The best books about dreamers travelling to (and creating) new worlds

Lauren Hillman Author Of Outcast
By Lauren Hillman

The Books I Picked & Why

The Night Circus

By Erin Morgenstern

Book cover of The Night Circus

Why this book?

Some books just speak directly to a person’s soul and this one speaks to mine. This is a world in which I want to live. The actor in me loves the spectacle of the circus, the artist in me loves the beauty of magical tents (the ice garden being my favourite), and the writer in me loves the way it’s all described in such a poetic and lyrical way. Its biggest critics whine about it being slow but for people like me, I could have been happy if it lasted forever. It’s the only book I ever wanted to put down so I could continue daydreaming about being there.

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Strange the Dreamer

By Laini Taylor

Book cover of Strange the Dreamer

Why this book?

I think it’s actually this book’s sequel, Muse of Nightmares, that really captured me. While I love the magical world Laini Taylor creates and her hero, the dreamer Lazlo Strange, from the first book I really fell in love with this story when we begin to enter actual dreams. I think the idea of meeting your soulmate in a dream is a truly romantic notion and something my younger self might have believed possible.

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The Ten Thousand Doors of January

By Alix E. Harrow

Book cover of The Ten Thousand Doors of January

Why this book?

Thousands of magical worlds all wrapped into one. The hero of this story is from a world where words have real power and she is able to make things true by writing them. What writer wouldn’t love that concept? It’s hard to read this and not be dreaming of the things I would write into reality if I could.

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His Dark Materials

By Philip Pullman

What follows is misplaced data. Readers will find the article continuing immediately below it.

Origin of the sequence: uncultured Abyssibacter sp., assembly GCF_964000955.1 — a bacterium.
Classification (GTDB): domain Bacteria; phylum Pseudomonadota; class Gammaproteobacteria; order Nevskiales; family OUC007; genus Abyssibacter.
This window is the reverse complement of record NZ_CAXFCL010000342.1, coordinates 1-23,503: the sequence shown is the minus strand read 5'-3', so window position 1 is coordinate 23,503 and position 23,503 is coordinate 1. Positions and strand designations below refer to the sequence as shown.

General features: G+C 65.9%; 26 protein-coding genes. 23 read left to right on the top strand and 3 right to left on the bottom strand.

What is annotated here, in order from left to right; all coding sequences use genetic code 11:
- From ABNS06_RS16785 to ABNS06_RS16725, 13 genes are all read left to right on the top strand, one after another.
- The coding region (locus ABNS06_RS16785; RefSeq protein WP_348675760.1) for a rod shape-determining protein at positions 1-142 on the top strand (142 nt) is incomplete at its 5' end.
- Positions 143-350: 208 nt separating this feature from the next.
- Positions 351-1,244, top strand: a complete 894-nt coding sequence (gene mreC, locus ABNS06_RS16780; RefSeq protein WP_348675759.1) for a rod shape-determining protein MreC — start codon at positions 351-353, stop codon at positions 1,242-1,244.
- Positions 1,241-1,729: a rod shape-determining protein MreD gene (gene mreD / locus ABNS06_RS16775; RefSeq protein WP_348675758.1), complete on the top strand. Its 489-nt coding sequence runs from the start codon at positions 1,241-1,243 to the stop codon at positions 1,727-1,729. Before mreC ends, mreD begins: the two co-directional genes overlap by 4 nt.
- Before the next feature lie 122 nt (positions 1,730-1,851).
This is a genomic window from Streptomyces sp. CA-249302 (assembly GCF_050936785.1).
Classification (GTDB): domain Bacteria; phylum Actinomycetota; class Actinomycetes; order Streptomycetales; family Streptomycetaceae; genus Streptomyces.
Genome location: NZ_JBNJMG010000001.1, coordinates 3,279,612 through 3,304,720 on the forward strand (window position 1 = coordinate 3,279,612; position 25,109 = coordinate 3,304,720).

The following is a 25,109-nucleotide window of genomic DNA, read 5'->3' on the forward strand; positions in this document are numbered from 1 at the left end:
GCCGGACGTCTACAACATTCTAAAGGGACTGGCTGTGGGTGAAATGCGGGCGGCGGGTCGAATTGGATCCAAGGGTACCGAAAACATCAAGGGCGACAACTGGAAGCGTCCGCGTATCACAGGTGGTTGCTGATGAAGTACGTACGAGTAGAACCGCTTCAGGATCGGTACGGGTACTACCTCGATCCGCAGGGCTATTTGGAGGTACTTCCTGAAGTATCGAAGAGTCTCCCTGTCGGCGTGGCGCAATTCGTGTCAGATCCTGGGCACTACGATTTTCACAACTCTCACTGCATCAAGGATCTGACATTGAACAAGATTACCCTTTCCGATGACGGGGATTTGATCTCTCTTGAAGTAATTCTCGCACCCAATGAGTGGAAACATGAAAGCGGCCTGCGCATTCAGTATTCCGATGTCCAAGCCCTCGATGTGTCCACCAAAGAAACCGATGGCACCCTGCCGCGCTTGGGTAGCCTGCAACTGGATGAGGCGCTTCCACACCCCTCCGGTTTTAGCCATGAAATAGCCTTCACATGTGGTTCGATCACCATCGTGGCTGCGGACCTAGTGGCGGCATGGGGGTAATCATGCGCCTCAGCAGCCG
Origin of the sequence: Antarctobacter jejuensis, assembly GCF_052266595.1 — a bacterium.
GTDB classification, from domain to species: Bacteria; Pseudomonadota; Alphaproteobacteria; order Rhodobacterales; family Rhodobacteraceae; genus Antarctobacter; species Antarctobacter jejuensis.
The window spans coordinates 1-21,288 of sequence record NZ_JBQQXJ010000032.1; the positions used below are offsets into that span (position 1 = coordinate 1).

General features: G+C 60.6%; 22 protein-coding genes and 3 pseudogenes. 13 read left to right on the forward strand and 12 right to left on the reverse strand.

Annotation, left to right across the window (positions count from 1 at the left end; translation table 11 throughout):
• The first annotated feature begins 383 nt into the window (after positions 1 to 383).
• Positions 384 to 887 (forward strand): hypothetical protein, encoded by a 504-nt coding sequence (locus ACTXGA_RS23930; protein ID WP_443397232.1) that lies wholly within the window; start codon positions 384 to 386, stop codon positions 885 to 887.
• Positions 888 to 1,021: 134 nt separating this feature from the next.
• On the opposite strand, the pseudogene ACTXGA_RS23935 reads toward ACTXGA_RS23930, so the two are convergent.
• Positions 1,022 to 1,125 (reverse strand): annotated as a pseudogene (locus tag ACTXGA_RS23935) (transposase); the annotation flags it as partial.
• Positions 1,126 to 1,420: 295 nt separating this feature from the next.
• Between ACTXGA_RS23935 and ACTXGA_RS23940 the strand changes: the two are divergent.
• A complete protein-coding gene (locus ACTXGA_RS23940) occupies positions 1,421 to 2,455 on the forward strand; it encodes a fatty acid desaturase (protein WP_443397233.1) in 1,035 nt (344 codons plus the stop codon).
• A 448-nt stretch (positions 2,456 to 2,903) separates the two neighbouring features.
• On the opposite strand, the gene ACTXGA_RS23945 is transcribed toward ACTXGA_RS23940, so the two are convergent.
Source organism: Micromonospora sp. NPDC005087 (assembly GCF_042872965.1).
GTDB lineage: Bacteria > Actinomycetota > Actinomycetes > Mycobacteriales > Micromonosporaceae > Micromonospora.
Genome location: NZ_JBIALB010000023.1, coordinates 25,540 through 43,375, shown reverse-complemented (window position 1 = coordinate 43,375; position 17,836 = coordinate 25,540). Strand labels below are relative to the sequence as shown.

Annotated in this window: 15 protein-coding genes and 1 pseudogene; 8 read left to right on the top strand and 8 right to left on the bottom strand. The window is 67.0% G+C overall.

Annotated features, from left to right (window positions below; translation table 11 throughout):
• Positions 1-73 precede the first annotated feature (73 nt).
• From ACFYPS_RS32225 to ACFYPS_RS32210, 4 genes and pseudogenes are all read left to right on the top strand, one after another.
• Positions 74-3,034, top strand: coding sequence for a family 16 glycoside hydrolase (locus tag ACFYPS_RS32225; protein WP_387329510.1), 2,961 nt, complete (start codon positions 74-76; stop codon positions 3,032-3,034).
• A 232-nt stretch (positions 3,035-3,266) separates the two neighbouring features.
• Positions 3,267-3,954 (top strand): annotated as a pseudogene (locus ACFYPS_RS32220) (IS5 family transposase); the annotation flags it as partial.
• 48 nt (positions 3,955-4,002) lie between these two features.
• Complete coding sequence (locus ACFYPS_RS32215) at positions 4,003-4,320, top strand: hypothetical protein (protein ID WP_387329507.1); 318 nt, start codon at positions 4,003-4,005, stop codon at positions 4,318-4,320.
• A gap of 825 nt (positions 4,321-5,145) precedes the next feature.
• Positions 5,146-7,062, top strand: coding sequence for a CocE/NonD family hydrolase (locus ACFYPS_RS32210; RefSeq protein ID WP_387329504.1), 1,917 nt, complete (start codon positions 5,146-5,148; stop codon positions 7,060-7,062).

Book cover of His Dark Materials

Why this book?

This children's classic had a huge effect on me. It’s one of those stories I read a long time ago but has always stuck with me. First, it’s the daemons, our souls that live outside our bodies as animals that best reflect who we are, that captured me. That concept alone was enough to make me love this story. But I think ultimately the reason this story still lives in me after all this time is because it’s really about children being able to view the world differently from adults, a concept I firmly believe in as a teacher.

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Alice in Wonderland

By Lewis Carroll, Illustrated by Rebecca Dautremer

Book cover of Alice in Wonderland

Why this book?

Curiouser and curiouser. What's not to love about the story of a girl who travels down a rabbit hole and discovers a Wonderland? But my love of this story comes down to the funny observations of Alice. Her simple remarks on the absurdity of Wonderland translate so well into wise critiques of our own world. One of my favorites being her response to the caterpillar’s question of who she is. Alice replies, “I—I hardly know, Sir, just at present—at least I know who I was when I got up this morning, but I think I must have been changed several times since then.” How true, Alice, how true.

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